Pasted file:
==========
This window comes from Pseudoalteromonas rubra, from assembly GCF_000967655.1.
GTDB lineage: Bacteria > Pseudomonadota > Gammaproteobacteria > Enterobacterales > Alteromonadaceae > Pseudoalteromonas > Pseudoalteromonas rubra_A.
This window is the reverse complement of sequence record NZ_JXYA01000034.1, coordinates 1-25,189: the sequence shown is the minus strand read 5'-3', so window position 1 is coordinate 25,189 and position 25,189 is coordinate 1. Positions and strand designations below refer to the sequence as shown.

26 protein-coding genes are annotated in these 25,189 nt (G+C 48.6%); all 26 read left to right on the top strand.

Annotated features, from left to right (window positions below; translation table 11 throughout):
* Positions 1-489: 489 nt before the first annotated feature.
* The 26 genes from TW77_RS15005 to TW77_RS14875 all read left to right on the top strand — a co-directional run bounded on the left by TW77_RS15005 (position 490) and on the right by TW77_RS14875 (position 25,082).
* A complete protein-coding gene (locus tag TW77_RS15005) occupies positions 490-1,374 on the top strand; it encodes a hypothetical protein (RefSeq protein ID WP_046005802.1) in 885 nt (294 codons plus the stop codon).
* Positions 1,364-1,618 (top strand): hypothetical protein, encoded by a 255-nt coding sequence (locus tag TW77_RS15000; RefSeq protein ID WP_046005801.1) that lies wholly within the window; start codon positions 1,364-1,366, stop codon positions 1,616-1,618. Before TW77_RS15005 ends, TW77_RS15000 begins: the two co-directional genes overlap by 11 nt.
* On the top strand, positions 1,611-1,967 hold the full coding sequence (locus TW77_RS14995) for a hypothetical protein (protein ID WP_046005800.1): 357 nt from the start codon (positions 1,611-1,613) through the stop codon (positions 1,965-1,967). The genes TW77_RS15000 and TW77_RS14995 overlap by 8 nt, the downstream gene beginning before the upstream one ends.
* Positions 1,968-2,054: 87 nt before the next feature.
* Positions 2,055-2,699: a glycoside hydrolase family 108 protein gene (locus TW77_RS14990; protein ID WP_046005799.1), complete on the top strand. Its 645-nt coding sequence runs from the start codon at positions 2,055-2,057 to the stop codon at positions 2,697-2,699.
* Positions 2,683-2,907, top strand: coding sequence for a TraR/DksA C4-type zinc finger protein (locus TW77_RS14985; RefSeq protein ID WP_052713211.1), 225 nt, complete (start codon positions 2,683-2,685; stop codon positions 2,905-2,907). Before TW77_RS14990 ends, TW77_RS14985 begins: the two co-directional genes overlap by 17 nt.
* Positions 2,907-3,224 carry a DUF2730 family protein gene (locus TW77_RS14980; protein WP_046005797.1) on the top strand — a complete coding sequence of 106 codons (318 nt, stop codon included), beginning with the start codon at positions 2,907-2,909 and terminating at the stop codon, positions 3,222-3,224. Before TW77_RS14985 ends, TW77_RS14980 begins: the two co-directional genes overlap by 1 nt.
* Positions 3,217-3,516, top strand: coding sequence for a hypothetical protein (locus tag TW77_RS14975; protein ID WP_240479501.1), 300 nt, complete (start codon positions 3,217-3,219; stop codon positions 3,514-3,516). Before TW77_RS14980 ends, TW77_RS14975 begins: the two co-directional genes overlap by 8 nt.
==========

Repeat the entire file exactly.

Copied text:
This window comes from Pseudoalteromonas rubra, from assembly GCF_000967655.1.
GTDB lineage: Bacteria > Pseudomonadota > Gammaproteobacteria > Enterobacterales > Alteromonadaceae > Pseudoalteromonas > Pseudoalteromonas rubra_A.
This window is the reverse complement of sequence record NZ_JXYA01000034.1, coordinates 1-25,189: the sequence shown is the minus strand read 5'-3', so window position 1 is coordinate 25,189 and position 25,189 is coordinate 1. Positions and strand designations below refer to the sequence as shown.

26 protein-coding genes are annotated in these 25,189 nt (G+C 48.6%); all 26 read left to right on the top strand.

Annotated features, from left to right (window positions below; translation table 11 throughout):
* Positions 1-489: 489 nt before the first annotated feature.
* The 26 genes from TW77_RS15005 to TW77_RS14875 all read left to right on the top strand — a co-directional run bounded on the left by TW77_RS15005 (position 490) and on the right by TW77_RS14875 (position 25,082).
* A complete protein-coding gene (locus tag TW77_RS15005) occupies positions 490-1,374 on the top strand; it encodes a hypothetical protein (RefSeq protein ID WP_046005802.1) in 885 nt (294 codons plus the stop codon).
* Positions 1,364-1,618 (top strand): hypothetical protein, encoded by a 255-nt coding sequence (locus tag TW77_RS15000; RefSeq protein ID WP_046005801.1) that lies wholly within the window; start codon positions 1,364-1,366, stop codon positions 1,616-1,618. Before TW77_RS15005 ends, TW77_RS15000 begins: the two co-directional genes overlap by 11 nt.
* On the top strand, positions 1,611-1,967 hold the full coding sequence (locus TW77_RS14995) for a hypothetical protein (protein ID WP_046005800.1): 357 nt from the start codon (positions 1,611-1,613) through the stop codon (positions 1,965-1,967). The genes TW77_RS15000 and TW77_RS14995 overlap by 8 nt, the downstream gene beginning before the upstream one ends.
* Positions 1,968-2,054: 87 nt before the next feature.
* Positions 2,055-2,699: a glycoside hydrolase family 108 protein gene (locus TW77_RS14990; protein ID WP_046005799.1), complete on the top strand. Its 645-nt coding sequence runs from the start codon at positions 2,055-2,057 to the stop codon at positions 2,697-2,699.
* Positions 2,683-2,907, top strand: coding sequence for a TraR/DksA C4-type zinc finger protein (locus TW77_RS14985; RefSeq protein ID WP_052713211.1), 225 nt, complete (start codon positions 2,683-2,685; stop codon positions 2,905-2,907). Before TW77_RS14990 ends, TW77_RS14985 begins: the two co-directional genes overlap by 17 nt.
* Positions 2,907-3,224 carry a DUF2730 family protein gene (locus TW77_RS14980; protein WP_046005797.1) on the top strand — a complete coding sequence of 106 codons (318 nt, stop codon included), beginning with the start codon at positions 2,907-2,909 and terminating at the stop codon, positions 3,222-3,224. Before TW77_RS14985 ends, TW77_RS14980 begins: the two co-directional genes overlap by 1 nt.
* Positions 3,217-3,516, top strand: coding sequence for a hypothetical protein (locus tag TW77_RS14975; protein ID WP_240479501.1), 300 nt, complete (start codon positions 3,217-3,219; stop codon positions 3,514-3,516). Before TW77_RS14980 ends, TW77_RS14975 begins: the two co-directional genes overlap by 8 nt.